A wealth of chemical and physical processes, involving light molecules, are possible on surfaces. These processes can be divided into three main groups.(1)Molecular adsorption (see Figure 1): it is a physical process in which a molecule coming from the vacuum (gas phase) hits a surface somehow and sticks on it. This process may induce a relatively high concentration of molecules (or atoms) at the place of contact, and, therefore, to the formation of a molecular or atomic film on the surface. Four primary physical mechanisms are associated with the molecular adsorption mechanism:(a)molecular physisorption: a molecule, coming from the vacuum, gets adsorbed on the surface and weakly binds to it, due to van der Waals forces;(b)molecular chemisorption: a molecule, coming from the vacuum, gets adsorbed on the surface and strongly binds to it, due to the formation of new chemical bonds;(c)dissociative chemisorption: a molecule, coming from the vacuum, breaks its bond and its atoms get adsorbed on the surface thanks to the formation of new chemical bonds;(d)abstraction mechanism: a molecule, coming from the gas phase, breaks its bond; one of its atoms gets absorbed on the surface and the other one escapes back to the vacuum.(2)Molecular desorption (see Figure 2): it is the opposite process to the molecular adsorption one. In this case a molecule previously absorbed on the surface is released. Physical mechanisms associated with molecular desorption are(a)Langmuir-Hinshelwood: two atoms or molecules adsorbed on a surface, in thermal equilibrium with it, meet each other and react; as a result a new molecule is formed and leaves the surface;(b)Eley-Rideal: an atom coming from the vacuum reacts with an atom adsorbed on the surface (in thermal equilibrium with it) forming a new molecule, which desorbs from the surface;(c)Hot-atom mechanism: a reaction takes place between an adsorbed atom, in thermal equilibrium with the surface, and an atom that has recently arrived from the vacuum, which is not in thermal equilibrium yet.(3)Molecular scattering (see Figure 3): a molecule, coming from the vacuum, collides with the surface and is reflected back to it. During this physical process the molecule can transfer (gain) energy to (from) the surface. Based on this energy transfer we can distinguish the following phenomena:(a)elastic scattering: there is not transfer of energy between the molecule and the surface during the collision;(b)vibrationally inelastic scattering: the molecular vibrational energy increases or decreases during the collision, due to an energy transfer towards (from) the molecular vibrational motion from (toward) the surface;(c)rotationally inelastic scattering: the molecular rotational energy increases or decreases during the collision, due to an energy transfer towards (from) the molecular rotational motion from (towards) the surface;(d)diffraction: the parallel (to the surface) momentum of the molecule changes by discrete quantities, due to the periodicity of the surface; as a result the angular distribution of the scattered molecule presents a discrete peaks distribution.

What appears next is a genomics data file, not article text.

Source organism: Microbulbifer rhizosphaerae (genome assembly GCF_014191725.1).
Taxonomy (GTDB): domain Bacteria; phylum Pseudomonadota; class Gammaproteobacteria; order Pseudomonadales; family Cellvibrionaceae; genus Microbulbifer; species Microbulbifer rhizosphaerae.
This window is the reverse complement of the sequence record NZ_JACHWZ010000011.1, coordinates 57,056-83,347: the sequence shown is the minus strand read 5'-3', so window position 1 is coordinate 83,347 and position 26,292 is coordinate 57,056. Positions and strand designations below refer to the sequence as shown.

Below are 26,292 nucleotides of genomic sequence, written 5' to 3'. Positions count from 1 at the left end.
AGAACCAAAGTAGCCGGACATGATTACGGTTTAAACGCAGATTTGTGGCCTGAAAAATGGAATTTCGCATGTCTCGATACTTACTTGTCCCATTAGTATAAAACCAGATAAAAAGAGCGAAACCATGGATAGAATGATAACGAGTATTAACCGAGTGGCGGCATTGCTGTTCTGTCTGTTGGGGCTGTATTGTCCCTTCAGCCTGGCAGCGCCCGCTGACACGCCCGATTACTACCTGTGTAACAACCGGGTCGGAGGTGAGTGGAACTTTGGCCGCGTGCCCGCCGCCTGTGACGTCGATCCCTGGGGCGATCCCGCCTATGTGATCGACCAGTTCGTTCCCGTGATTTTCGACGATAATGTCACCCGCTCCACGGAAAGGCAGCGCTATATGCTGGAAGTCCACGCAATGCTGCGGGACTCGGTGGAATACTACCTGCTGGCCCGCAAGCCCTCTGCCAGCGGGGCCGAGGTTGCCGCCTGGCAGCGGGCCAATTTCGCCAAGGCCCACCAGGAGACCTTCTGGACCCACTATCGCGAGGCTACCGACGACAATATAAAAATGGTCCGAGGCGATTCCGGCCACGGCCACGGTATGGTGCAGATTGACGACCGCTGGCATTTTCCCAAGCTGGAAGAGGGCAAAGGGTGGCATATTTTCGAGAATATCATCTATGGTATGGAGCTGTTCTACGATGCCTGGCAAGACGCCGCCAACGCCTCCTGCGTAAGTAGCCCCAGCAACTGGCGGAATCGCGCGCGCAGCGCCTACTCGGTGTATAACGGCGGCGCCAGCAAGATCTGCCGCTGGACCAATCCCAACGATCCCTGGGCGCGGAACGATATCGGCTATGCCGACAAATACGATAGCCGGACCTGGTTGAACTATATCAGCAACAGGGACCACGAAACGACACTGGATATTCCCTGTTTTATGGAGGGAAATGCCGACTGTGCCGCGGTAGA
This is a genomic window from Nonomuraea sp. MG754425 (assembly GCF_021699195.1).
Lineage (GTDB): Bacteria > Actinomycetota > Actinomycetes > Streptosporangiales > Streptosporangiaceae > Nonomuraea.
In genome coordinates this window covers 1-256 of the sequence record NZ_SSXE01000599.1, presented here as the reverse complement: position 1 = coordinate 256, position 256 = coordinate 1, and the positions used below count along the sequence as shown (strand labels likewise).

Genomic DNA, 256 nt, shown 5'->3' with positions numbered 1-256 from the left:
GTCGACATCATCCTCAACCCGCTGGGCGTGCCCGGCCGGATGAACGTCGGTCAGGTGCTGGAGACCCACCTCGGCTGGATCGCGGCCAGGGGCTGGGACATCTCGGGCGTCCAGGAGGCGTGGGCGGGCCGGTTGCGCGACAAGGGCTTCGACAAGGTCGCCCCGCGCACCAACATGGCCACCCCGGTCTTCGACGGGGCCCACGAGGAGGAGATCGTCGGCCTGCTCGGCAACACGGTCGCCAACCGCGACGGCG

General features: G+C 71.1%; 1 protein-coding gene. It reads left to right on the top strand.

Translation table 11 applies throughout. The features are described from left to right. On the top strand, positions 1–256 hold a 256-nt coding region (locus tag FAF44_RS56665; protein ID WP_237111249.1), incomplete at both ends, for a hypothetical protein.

In this review we will focus mainly on three of these mechanisms: (i) dissociative chemisorption [2, 3]; (ii) molecular scattering; and (iii) diffraction [46].

2. Experimental Techniques in Brief

Molecule-surface interactions experiments are, in general, carried out in ultrahigh vacuum systems (see [7] and references therein). These systems are formed by a number of connected chambers, which can be individually pumped. They contain a number of skimmers and orifices that are used to create a supersonic molecular beam (SMB) from an initial pulsed nozzle source, at high stagnation pressure. These SMBs are well defined by its stream velocity and the width of its velocity distribution. The average translational energy of the molecular beam can be varied by heating or cooling the nozzle.

SMB experiments can be used to measure the dissociative adsorption probability of a molecule-surface system using the so-called King and Wells’ method [8]. In this method, the partial pressure of the molecular gas is monitored as a function of time using a quadrupole mass spectrometer (QMS). At the beginning of the measurement the supersonic beam of molecules is produced in a secondary chamber equipped with a shutter, which can intercept the beam. While the shutter intercepts the molecular beam, the QMS, located in the main chamber, measures the background signal . Once the shutter is turned down, the beam enters the main chamber increasing the signal measured by the QMS to . In the main chamber a second shutter intercepts the beam preventing it from striking the surface target. When this second shutter is removed from the path of the beam, the molecules can hit and stick on the surface. Whenever adsorption takes place the QMS signal decreases as . Thus, the relative decrease of the QMS signal gives us the absolute dissociation probability